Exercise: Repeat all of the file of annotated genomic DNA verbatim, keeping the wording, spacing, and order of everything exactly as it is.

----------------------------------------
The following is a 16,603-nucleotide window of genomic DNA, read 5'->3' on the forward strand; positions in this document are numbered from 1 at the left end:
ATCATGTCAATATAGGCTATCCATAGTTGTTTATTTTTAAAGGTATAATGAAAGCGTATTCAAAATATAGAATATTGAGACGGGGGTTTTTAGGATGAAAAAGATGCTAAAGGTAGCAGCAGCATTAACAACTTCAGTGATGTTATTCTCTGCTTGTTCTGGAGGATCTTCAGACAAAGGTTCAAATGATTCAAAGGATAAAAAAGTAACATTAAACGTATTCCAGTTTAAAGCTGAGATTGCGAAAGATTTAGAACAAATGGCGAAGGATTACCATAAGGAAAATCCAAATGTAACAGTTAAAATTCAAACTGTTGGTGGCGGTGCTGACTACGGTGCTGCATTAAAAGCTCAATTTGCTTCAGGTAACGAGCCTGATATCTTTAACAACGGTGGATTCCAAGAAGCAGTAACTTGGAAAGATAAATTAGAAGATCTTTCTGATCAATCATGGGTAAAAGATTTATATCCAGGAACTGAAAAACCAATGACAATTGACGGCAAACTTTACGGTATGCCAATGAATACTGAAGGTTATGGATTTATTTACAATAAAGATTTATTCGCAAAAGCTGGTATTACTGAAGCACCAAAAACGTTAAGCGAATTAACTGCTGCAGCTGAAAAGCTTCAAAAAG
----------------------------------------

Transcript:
The following is a 16,603-nucleotide window of genomic DNA, read 5'->3' on the forward strand; positions in this document are numbered from 1 at the left end:
ATCATGTCAATATAGGCTATCCATAGTTGTTTATTTTTAAAGGTATAATGAAAGCGTATTCAAAATATAGAATATTGAGACGGGGGTTTTTAGGATGAAAAAGATGCTAAAGGTAGCAGCAGCATTAACAACTTCAGTGATGTTATTCTCTGCTTGTTCTGGAGGATCTTCAGACAAAGGTTCAAATGATTCAAAGGATAAAAAAGTAACATTAAACGTATTCCAGTTTAAAGCTGAGATTGCGAAAGATTTAGAACAAATGGCGAAGGATTACCATAAGGAAAATCCAAATGTAACAGTTAAAATTCAAACTGTTGGTGGCGGTGCTGACTACGGTGCTGCATTAAAAGCTCAATTTGCTTCAGGTAACGAGCCTGATATCTTTAACAACGGTGGATTCCAAGAAGCAGTAACTTGGAAAGATAAATTAGAAGATCTTTCTGATCAATCATGGGTAAAAGATTTATATCCAGGAACTGAAAAACCAATGACAATTGACGGCAAACTTTACGGTATGCCAATGAATACTGAAGGTTATGGATTTATTTACAATAAAGATTTATTCGCAAAAGCTGGTATTACTGAAGCACCAAAAACGTTAAGCGAATTAACTGCTGCAGCTGAAAAGCTTCAAAAAG